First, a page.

Editorial: Atten-don’ts: Policy merely insults students


There have countless debates on this topic before, and that’s to be expected from a large student body composed of people who pay thousands of dollars to be here while pursuing a degree. From how strict policies are from one college to another, to how hard it is to keep track of several different policies a student may have for each class, attendance will always be a hot-button issue on campus.

And don’t even get us started on the seemingly pointless regulations on what is considered an excused absence and what’s not.

Isn’t it about time we did away with the whole system? The overly complicated system of attendance policies at Baylor is insulting to a student body that obviously wants to be here.

It’s apparent we want to be here and have more than enough incentive to attend classes simply because we pay so much for them. Why jeopardize students’ grades with an intricate system of attendance policies when you could just let their grades (and the money going into them) be enough motivation for students to attend class?

Baylor’s official university-wide attendance policy used to be a required attendance at least 75 percent of all courses. If the student missed more than 25 percent, he or she would automatically receive a failing grade, no matter what the current grade was.  When the university-wide policy was disbanded, it was replaced with separate attendance policies for each academic unit such as the School of Music or the College of Arts and Sciences.

Most departments have maintained the previous 75 percent policy but have added the options for teachers to place more stringent restrictions on top of the department policy should they choose.

This makes for a confusing system for students to navigate when they are involved in classes from several different schools at the same time. But the real crime is the policy on excused absences.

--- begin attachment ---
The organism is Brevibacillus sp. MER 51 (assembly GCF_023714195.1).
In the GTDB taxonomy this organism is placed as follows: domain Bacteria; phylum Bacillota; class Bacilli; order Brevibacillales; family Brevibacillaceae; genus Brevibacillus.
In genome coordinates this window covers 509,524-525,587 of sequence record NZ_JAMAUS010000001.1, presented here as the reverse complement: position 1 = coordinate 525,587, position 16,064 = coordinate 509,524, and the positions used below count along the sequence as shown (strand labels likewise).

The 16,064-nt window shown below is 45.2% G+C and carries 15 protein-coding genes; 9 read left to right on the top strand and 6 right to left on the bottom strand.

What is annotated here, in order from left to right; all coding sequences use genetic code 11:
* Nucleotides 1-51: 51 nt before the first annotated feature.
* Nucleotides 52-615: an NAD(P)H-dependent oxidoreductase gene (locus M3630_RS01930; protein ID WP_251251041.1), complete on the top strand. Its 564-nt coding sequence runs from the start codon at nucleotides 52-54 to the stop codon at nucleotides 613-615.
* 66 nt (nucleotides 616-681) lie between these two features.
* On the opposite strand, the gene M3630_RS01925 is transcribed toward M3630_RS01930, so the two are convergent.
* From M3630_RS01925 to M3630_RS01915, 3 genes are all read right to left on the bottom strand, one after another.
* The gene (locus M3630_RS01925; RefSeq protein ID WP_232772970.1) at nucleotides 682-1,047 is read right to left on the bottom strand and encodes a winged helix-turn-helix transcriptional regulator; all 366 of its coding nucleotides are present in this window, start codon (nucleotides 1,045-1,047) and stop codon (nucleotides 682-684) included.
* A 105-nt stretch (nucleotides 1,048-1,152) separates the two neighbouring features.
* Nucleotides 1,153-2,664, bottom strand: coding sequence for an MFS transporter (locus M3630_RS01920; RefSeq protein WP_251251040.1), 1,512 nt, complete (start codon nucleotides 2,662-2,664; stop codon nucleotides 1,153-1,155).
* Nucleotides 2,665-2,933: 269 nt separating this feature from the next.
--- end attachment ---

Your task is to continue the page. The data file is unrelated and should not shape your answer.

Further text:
The College of Arts and Sciences’ Student Policies and Procedures website states that when classes are missed, it is the student’s responsibility to account for how absences may affect participation, missed assignments and exams.

We know the whole point is to attend as much class as possible. That’s why we are here and pay all of this money.

We obviously want to receive a high-quality education and are willing to meet attendance requirement to do so.

However, having so many attendance policies to consider while trying to get through our respective degree plans only exacerbates the difficulties we face simply by being full-time students with part-time jobs and extracurricular involvements.

Many of us are involved in sports, work-study jobs and classes that require out-of-class commitments, and there are always the occasional flus and emergencies that force us to skip class.  However, despite the attendance policies we do what we can to pass the classes we miss.

Some teachers will say if you’ve missed more than seven classes in the semester, you’re probably failing anyway. However, it’s not fair to make this assumption. We believe it is completely within our abilities to miss more than the “quota” and still pass a class. But you (the colleges and departments) have to give us a chance first.

In short, you have to start treating us like the adults we are.

The policies in place now are insulting to our integrity and the character we exhibit simply by being Baylor students.

It’s time to do away with the kindergarten roll call and allow us to show our true willingness to be here and excel, despite hardships or slip-ups.